| Parshah |

Beauty and the Beholder

One who exerts himself in Torah study is given the means to alter nature

 

“On the day of the first fruits…on your festival of weeks… you should not do any work.” Bamidbar (28:26)

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havuos commemorates when the Torah was given. It’s also “Chag Habikkurim,” when the first fruits were brought. What’s the connection between the two?

To understand, let’s focus on the famous question: Why begin the Torah with the creation of the world and not with our spiritual beginning as a nation?

The Zohar (Terumah 161b) tells us, “Hashem looked into the Torah and created the world.” Thus, the physical world has its roots in spirituality. Studying the world’s physicality through the lens of Torah creates spirituality. Moreover, one who does so can actually change nature.

The Snake said to Chavah, “Just as He creates worlds, so can you create worlds.” There’s a positive application for the Snake’s argument: just as Hashem created the world through Torah, He gave power to every Jewish soul to access spirituality via physical creation. (Rav Itamar Schwartz, Bilvavi)

Petunias, roses, geraniums, pansies. The kids were hanging up any flower they could find, along with some weeds too. Why not? Dandelions also look cheerful for Shavuos.

I helped enthusiastically with their display. I love flowers — all shapes, kinds, and colors. Well, almost all.

My thoughts slid back to another display of flowers.

Rabbi Shimon Bar Yochai and his colleagues were a prime example of utilizing the power of Torah to miraculously change creation.

What about us? Do we have this power as well?

The Ohr HaChaim writes that anyone who exerts himself in Torah study is given the means to alter nature. How so? If we tap into each creation’s spiritual side, we no longer see its physical boundaries, but rather its potential.

This concept fits with how Chazal (Pesachim 68b) tell us to celebrate Shavuos with food and drink: We utilize the physical to celebrate the spiritual aspect of the day.

A close friend of mine was the florist for my chasunah, and I trusted her to know my taste. But on the morning of my wedding, when I opened the box containing my bouquet, I was shocked. Instead of pale roses and baby’s breath, the ethereal gossamer look I’d imagined, the box held a huge bouquet of calla lilies surrounded by enormous green ferns.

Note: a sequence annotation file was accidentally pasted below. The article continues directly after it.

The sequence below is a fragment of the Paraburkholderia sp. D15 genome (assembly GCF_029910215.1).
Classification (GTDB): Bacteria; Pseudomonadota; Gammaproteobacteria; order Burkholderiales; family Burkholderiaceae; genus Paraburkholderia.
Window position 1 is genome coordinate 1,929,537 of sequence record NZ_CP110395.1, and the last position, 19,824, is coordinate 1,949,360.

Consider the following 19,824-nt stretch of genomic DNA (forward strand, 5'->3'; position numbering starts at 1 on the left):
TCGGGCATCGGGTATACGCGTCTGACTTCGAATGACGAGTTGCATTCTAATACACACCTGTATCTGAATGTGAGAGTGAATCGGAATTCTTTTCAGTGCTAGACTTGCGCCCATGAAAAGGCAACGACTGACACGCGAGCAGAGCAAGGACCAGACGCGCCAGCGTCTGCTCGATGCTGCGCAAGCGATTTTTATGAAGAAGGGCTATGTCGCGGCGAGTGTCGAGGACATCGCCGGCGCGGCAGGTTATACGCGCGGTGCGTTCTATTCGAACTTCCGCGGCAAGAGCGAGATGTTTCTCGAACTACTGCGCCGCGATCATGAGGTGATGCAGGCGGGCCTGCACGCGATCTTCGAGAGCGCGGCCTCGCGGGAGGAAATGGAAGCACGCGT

Pause. I do not like calla lilies. Double pause. I knew who did like calla lilies. My mother-in-law. Somehow in the informal discussions we’d had, my friend remembered the calla lilies without remembering who liked them.

Now what? The bouquet was so the antithesis of what I’d envisioned. I felt dwarfed by the huge forest-looking affair, which was almost as tall as I was. What would people think when they saw this monstrosity? Would they even see me behind it?

Well, I know what one person thought. My mother-in-law began gushing the moment I walked into the hall. “Your bouquet. It’s stunning! I knew you had good taste the moment I set my eyes on you. You chose such elegant flowers and—”

I let her words swirl around me, glad at least someone was happy. Personally, I wished the hall was equipped with a Grecian urn so I could bury the heavy eyesore.

Tzaddikim constantly see Hashem in mundane events. When a railroad was built, the Chofetz Chaim expressed interest; he viewed this as a preparation stage for Mashiach. An ordinary person would just see a railroad. But the Chofetz Chaim saw through the lens of Torah — so he saw the Creator in everything.

Now we can understand why Shavuos is the day to bring bikkurim. First fruits represent our beginnings. And by our beginning, Maaseh Bereishis, we learned how Torah prefaced the creation of the world.

We were created to live in a physical world. But when we live a life of Torah, we can see past our physical surroundings to see their spiritual roots. Thus, we’ve changed our physical nature to fuse with our spiritual origins.

Life sweeps on and past puny matters like bouquet bloopers. These days, when viewing my album, I find it hard to drum up the same horror I’d originally experienced. Instead I remember Mom’s a”h happiness. Through that perspective, the flowers seem beautiful.

I was jerked back to the present when Shloime dropped a bundle of crab grass in my lap. Hanging up each blade of grass made him ecstatic. The house now looked like an exotic jungle, but I was long past caring. With age and experience, I’ve learned to see the beauty blooming deep within each weed.

 

(Originally featured in Family First, Issue 694)

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